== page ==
Potosí is the example par excellence of a major silver mine of the modern era, reputed to be the world’s largest industrial complex in the 16th century. A small pre-Hispanic-period hamlet perched in the Bolivian Andes, Potosí became an "Imperial City" following the visit of Francisco de Toledo in 1572.
Potosí is the example par excellence of a major silver mine of the modern era, reputed to be the world’s largest industrial complex in the 16th century. A small pre-Hispanic-period hamlet perched at an altitude of 4,000 m (13,000 ft) in the icy solitude of the Bolivian Andes, Potosí became an "Imperial City" following the visit of Francisco de Toledo in 1572.
The city lies at the foot of the Cerro de Potosí — sometimes referred to as the Cerro Rico (rich mountain) — a mountain popularly conceived of as being made of silver ore that dominates the city.
Potosí and its region prospered enormously following the discovery of the New World’s biggest silver lodes in the Cerro de Potosí south of the city. The major colonial-era supplier of silver for Spain, Potosí was directly and tangibly associated with the massive import of precious metals to Seville, which precipitated a flood of Spanish currency and resulted in globally significant economic changes in the 16th century.
The whole industrial production chain from the mines to the Royal Mint has been conserved, and the underlying social context is equally well illustrated, with quarters for the Spanish colonists and for the forced laborers separated from each other by an artificial river. Potosí also exerted a lasting influence on the development of architecture and monumental arts in the central region of the Andes by spreading the forms of a baroque style that incorporated native Indian influences.
By the 17th century there were 160,000 colonists living in Potosí along with 13,500 Indians who were forced to work in the mines under the system of mita (mandatory labor). The Cerro de Potosí reached full production capacity after 1580, when a Peruvian-developed mining technique known as patio, in which the extraction of silver ore relied on a series of hydraulic mills and mercury amalgamation, was implemented.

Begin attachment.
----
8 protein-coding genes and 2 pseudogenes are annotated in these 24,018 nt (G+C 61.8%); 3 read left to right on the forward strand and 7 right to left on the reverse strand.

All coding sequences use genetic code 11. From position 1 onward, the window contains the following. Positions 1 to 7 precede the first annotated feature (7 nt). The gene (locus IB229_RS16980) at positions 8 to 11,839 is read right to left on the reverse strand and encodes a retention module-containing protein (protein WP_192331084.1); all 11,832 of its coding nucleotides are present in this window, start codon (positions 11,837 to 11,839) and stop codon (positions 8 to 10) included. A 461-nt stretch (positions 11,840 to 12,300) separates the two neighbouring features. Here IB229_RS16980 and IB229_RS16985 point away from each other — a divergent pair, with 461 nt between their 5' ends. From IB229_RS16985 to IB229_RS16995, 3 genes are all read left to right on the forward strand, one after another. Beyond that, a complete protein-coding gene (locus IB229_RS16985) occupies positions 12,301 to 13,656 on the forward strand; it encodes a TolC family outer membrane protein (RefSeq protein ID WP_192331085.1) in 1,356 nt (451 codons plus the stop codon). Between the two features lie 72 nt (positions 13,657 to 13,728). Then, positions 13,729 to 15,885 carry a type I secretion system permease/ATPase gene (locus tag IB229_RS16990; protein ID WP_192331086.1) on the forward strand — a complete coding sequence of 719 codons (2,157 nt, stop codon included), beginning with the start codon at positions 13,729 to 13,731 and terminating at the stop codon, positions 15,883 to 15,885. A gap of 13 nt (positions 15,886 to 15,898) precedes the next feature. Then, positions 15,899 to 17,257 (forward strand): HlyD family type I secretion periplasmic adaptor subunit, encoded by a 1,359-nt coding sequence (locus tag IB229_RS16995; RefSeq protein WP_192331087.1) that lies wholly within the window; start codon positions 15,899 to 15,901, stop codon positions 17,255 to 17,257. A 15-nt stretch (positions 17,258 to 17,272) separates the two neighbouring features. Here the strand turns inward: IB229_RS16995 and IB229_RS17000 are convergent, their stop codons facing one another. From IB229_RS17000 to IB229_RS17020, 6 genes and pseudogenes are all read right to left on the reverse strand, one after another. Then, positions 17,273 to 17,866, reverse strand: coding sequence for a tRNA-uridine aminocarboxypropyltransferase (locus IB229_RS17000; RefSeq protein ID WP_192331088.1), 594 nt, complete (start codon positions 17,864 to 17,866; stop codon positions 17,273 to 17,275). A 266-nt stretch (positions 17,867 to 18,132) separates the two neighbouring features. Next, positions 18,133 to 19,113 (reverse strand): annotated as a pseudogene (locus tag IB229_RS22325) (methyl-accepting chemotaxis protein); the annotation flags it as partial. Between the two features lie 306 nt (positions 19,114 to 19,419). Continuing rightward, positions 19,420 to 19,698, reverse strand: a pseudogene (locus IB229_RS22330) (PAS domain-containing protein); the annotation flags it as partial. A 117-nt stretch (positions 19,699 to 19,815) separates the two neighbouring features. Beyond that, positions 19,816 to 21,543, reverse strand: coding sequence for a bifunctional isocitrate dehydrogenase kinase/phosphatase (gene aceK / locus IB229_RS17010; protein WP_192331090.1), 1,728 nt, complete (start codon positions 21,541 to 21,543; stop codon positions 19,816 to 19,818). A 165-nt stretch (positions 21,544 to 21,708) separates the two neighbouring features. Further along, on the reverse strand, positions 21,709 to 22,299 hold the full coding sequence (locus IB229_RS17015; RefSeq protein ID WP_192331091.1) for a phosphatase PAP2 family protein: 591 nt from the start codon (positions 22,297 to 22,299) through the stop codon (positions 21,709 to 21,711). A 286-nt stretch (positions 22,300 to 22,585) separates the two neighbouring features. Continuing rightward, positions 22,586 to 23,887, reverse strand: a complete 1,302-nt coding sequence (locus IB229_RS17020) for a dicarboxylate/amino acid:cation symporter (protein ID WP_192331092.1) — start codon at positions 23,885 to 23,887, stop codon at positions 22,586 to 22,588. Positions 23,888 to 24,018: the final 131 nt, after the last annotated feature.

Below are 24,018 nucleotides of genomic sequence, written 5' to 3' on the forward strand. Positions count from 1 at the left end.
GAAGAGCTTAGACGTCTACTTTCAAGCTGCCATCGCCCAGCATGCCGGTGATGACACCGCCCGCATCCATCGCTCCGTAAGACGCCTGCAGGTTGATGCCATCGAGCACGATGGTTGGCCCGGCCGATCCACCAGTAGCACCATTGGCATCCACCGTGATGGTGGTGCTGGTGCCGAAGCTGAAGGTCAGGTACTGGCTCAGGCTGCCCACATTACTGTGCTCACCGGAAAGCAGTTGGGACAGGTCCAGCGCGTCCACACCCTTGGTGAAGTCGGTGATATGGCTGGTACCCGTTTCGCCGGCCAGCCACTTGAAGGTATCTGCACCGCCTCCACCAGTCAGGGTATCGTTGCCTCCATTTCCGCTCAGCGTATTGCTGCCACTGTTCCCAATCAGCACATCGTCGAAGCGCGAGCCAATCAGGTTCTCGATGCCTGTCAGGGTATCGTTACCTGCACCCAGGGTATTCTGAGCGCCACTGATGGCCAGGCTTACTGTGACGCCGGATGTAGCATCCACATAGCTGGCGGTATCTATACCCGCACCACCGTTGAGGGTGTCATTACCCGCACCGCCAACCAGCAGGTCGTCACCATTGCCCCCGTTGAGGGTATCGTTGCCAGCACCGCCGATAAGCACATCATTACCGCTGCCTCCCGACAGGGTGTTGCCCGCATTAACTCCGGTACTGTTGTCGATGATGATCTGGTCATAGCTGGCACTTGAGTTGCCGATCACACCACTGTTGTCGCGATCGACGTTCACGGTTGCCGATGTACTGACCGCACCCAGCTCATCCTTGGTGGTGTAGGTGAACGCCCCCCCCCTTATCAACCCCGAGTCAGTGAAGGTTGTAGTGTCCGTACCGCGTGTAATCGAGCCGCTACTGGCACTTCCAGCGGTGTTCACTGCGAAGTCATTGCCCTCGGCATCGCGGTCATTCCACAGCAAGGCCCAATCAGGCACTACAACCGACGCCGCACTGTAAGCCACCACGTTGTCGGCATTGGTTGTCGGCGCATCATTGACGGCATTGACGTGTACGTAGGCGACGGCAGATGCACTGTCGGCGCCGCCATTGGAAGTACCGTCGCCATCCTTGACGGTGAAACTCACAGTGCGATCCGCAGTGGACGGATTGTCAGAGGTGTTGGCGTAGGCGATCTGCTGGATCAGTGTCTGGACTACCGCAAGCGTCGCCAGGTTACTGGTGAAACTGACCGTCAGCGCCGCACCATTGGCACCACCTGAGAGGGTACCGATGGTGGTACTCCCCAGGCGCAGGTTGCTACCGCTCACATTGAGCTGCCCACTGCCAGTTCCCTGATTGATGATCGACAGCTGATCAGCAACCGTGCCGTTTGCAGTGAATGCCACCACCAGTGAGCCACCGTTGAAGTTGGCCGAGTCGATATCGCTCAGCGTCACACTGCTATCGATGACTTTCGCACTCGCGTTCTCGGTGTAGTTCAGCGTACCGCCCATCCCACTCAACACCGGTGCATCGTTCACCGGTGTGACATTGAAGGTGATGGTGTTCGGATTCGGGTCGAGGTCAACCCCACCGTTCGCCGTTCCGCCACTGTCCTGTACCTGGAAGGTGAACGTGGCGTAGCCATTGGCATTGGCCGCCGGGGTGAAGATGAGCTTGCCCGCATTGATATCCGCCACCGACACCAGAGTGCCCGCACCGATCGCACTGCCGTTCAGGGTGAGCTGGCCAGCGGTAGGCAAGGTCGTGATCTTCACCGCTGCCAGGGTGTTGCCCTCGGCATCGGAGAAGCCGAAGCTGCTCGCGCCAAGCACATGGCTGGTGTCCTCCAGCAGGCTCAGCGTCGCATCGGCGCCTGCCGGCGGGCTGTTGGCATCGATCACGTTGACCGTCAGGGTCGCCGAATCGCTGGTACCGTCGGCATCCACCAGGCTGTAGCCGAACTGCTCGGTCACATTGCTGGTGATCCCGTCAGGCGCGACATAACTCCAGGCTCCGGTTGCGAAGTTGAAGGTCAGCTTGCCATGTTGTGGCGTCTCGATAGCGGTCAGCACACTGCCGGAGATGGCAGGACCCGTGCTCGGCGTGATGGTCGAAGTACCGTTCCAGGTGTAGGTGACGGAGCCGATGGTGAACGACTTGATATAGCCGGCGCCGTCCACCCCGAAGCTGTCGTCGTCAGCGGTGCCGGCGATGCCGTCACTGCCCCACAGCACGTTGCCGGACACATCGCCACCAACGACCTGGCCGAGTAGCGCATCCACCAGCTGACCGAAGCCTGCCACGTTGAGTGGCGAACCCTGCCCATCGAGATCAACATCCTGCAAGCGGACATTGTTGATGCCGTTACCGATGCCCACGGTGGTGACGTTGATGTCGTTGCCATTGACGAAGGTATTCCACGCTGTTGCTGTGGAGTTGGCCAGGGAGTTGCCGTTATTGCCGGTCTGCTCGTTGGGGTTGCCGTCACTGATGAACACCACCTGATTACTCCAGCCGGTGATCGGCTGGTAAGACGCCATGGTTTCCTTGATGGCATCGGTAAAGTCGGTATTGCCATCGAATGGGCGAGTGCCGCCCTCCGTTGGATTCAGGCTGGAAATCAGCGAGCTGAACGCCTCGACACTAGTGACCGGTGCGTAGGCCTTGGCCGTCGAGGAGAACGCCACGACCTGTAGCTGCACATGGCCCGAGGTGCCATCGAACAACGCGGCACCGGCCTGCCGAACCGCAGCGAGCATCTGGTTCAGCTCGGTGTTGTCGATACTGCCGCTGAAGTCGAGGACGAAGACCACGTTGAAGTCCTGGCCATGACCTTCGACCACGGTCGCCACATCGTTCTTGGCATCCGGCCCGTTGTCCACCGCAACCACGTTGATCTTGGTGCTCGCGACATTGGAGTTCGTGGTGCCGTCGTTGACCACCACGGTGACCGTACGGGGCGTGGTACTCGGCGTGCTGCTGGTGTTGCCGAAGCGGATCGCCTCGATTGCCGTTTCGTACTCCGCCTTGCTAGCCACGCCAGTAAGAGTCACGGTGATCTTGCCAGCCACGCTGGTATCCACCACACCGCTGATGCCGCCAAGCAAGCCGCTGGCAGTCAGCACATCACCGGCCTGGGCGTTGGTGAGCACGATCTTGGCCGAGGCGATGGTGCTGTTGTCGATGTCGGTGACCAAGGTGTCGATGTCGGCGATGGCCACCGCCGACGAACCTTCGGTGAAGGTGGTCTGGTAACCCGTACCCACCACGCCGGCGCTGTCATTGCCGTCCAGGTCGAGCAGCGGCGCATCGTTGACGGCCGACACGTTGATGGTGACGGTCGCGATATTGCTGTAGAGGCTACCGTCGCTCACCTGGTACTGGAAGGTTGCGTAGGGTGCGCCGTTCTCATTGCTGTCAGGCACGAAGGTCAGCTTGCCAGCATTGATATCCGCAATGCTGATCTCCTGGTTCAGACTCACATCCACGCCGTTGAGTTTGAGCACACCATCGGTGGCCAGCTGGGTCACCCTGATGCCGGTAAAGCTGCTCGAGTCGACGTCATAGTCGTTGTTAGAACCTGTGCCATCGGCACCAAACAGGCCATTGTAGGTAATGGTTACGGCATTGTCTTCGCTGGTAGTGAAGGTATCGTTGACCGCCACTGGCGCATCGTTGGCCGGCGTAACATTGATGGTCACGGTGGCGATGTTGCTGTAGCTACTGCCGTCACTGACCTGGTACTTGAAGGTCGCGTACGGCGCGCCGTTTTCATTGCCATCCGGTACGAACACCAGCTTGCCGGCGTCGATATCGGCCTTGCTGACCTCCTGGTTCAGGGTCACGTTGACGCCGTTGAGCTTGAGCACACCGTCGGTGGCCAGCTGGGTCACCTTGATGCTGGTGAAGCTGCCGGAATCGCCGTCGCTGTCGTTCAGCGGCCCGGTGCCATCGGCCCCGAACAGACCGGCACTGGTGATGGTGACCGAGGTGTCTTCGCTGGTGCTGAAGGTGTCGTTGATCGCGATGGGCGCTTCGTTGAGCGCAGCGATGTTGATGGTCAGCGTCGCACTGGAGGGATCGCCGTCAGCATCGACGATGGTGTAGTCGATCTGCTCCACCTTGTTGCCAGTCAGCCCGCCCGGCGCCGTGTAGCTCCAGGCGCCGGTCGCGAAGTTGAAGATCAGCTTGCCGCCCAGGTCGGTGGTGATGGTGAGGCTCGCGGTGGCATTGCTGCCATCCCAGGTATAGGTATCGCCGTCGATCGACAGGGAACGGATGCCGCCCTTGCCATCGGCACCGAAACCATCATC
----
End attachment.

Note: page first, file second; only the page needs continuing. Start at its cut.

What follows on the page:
The industrial infrastructure comprised 22 lagunas or reservoirs, from which a forced flow of water produced the hydraulic power to activate 140 ingenios or mills to grind silver ore. The ground ore was amalgamated with mercury in refractory earthen kilns, molded into bars, stamped with the mark of the Royal Mint and taken to Spain.
The city and region retain evocative evidence of this activity, which slowed significantly after 1800 but still continues. This includes mines, notably the Royal mine complex, the biggest and best-conserved of the some 5,000 operations that riddled the high plateau and its valleys, dams that controlled the water that activated the ore-grinding mills, aqueducts, milling centers and kilns.
Other evidence includes the superb monuments of the colonial city, among them 22 parish or monastic churches, the imposing Compañía de Jesús (Society of Jesus) tower and the Cathedral. The Casa de la Moneda (Royal Mint), reconstructed in 1759, as well as a number of patrician homes, whose luxury contrasted with the bareness of the rancheriasof the native quarter, also remain.
Many of these edifices are in an "Andean Baroque" style that incorporates Indian influences. This inventive architecture, which reflects the rich social and religious life of the time, had a lasting influence on the development of architecture and monumental arts in the central region of the Andes.